THE LANCET Digital Health, November 2019
Presentation of statistical metrics has been described previously in clinical research, epidemiology, and machine learning; however, in-depth discussion of the field of deep learning is scarce. Deep learning using convolutional neural networks has gained substantial traction in medicine; however, inconsistencies exist in the literature on how predicted results from deep learning are reported. Given the rapid pace of deep-learning research in the medical field, the over-reliance on specific statistical methods (eg, mean absolute error), in recent health-care-related deep-learning papers might not provide complete information. For example, in the case of using mean absolute error for evaluation, proportional bias cannot be detected, which is important when evaluating the agreement between predicted results from deep learning and ground truth measurement (appendix p 1). In this instance, additional methods, discussed in this Comment, should be considered to allow a more comprehensive analysis of the results. We hereby discuss considerations and recommendations that might be useful to better assess the quality and potential utility of deep learning algorithms for both continuous (eg, blood pressure and weight) and binary (eg, disease vs no disease) health outcomes.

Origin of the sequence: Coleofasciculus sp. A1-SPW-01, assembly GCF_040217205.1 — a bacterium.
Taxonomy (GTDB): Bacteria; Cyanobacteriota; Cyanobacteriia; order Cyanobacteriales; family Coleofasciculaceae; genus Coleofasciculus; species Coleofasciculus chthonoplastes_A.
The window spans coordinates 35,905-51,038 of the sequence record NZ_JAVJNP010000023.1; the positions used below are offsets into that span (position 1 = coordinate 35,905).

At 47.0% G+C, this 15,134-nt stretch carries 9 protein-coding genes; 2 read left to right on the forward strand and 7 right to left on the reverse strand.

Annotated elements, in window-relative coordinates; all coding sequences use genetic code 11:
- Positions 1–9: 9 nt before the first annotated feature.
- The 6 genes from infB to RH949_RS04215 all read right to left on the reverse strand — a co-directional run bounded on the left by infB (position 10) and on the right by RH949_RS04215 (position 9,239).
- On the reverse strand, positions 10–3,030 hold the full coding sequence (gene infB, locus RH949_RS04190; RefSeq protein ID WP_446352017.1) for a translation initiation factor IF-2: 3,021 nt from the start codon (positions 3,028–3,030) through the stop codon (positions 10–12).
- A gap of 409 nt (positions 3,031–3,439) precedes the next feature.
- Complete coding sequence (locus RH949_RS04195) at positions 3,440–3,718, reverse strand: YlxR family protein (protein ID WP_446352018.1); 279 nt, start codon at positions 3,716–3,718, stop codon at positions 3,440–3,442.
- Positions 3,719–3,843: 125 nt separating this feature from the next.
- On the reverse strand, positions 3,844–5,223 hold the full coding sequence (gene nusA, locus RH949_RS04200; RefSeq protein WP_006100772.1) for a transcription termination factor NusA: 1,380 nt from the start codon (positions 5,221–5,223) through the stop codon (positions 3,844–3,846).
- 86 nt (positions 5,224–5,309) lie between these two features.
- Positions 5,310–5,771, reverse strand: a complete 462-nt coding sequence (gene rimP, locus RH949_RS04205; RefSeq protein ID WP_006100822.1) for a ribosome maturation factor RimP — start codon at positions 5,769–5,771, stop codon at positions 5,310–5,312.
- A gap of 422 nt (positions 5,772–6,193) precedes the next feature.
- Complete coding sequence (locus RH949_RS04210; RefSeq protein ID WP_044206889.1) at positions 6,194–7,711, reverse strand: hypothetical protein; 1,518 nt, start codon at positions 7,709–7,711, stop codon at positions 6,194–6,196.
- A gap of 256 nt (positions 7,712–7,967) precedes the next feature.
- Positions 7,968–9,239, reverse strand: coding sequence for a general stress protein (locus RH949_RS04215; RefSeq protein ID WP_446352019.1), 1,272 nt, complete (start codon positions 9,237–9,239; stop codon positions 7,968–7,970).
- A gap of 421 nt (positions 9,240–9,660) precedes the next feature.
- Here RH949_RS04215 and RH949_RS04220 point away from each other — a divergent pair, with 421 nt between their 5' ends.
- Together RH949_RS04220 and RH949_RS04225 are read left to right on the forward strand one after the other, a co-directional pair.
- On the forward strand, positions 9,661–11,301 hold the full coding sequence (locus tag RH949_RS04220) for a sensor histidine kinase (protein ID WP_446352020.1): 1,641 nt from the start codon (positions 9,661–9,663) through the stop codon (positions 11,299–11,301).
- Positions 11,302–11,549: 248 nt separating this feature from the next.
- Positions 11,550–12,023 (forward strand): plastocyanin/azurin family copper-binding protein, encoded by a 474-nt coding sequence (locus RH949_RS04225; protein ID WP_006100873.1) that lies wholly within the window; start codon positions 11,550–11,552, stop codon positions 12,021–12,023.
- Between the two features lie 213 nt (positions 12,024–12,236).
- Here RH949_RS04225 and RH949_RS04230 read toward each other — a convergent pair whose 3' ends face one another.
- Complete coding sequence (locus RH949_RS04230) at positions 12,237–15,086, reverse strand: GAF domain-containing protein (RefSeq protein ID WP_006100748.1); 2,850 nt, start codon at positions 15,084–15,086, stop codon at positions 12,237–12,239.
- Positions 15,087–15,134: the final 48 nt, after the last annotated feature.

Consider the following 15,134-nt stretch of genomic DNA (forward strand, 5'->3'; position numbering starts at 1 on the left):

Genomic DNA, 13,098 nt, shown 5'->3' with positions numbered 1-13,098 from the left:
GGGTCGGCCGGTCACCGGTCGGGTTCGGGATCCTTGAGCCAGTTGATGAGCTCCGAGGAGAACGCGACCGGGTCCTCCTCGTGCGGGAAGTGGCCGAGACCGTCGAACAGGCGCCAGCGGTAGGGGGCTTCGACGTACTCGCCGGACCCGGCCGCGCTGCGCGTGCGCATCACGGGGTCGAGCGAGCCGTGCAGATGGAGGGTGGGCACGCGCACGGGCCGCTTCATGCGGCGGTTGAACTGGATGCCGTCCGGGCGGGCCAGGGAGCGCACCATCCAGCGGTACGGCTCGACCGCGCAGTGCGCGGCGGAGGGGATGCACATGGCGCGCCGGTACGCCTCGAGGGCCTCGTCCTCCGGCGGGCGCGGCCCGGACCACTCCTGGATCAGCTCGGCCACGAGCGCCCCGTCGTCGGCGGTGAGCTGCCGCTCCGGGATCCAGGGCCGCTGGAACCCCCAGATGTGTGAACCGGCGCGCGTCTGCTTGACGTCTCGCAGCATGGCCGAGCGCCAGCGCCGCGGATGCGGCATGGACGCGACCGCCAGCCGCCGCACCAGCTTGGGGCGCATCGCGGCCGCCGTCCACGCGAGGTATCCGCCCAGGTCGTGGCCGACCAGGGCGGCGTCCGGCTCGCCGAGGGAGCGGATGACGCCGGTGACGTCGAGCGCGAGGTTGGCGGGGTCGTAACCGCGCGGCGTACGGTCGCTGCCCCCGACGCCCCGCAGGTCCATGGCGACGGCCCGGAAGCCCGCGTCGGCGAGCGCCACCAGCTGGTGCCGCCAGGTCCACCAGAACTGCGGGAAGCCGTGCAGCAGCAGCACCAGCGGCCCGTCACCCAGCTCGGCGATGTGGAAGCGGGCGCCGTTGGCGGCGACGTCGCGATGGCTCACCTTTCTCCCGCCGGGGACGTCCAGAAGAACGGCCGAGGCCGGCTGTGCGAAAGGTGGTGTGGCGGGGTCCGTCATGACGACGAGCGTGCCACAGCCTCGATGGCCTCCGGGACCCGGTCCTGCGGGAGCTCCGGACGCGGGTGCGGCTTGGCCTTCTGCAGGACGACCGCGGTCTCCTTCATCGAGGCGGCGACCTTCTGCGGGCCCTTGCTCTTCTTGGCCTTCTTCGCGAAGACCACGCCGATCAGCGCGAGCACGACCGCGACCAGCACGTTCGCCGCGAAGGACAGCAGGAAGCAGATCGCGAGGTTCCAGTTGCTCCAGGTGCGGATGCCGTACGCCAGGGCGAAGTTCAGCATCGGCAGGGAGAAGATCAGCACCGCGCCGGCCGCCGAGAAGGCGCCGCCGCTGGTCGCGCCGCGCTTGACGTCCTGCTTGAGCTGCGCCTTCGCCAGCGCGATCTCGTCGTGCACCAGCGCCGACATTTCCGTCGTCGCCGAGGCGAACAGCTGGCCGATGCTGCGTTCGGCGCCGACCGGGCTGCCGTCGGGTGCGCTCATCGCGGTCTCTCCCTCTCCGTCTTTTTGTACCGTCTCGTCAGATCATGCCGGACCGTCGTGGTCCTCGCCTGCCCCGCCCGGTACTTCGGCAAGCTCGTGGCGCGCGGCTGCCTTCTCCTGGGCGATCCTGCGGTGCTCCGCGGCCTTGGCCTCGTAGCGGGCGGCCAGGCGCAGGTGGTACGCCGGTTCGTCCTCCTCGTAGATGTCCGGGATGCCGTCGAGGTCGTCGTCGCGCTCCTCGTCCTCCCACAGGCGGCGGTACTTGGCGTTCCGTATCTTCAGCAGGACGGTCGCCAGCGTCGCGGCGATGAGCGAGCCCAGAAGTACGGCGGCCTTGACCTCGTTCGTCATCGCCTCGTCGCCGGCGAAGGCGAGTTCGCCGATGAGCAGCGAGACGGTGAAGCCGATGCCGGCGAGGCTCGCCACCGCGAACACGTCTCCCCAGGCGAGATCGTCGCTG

Mean absolute error with or without scatter plots is frequently presented for comparisons between the actual ground truth values of continuous health parameters (eg, blood pressure and weight) and the deep learning predicted measurements. Mean absolute error takes the mean of absolute differences between deep learning predicted and ground truth values. This approach potentially masks other useful information—ie, mean absolute error does not provide a clear indication about whether there is an overestimation or underestimation, and by how much. For instance, in appendix p 1, the scatter plot shows the line of best fit obtained by linear regression and seems to suggest that the deep learning algorithm provides good prediction for blood pressure. However, important information such as systemic and proportional error (ie, when the difference between the two measurements is proportional to the magnitude of measurements) could not be determined from this scatter plot. By contrast, Bland-Altman plots allow evaluation of fixed and proportional biases, together with presentation of limits of agreement (the confidence limits of the difference between the deep learning-predicted and the ground truth measurements). Therefore, the Bland-Altman plot could be a useful complementary statistical and graphical method in addition to typical correlation analysis. However, mean absolute error might also be complemented with root mean square error (RMSE), which is more sensitive to outliers. To illustrate this point, we evaluated the correlation between ground truth and values predicted by deep learning for diastolic blood pressure in two scenarios: with and without obvious outliers (appendix p 2). The mean absolute error values are largely similar in both scenarios (7·54 mm Hg without outliers and 7·46 mm Hg with obvious outliers). However, the values are more noticeably different when evaluating using RMSE (9·58 mm Hg without outliers and 10·30 mm Hg with obvious outliers). This finding suggests that RMSE might be a useful method and complementary to mean absolute error.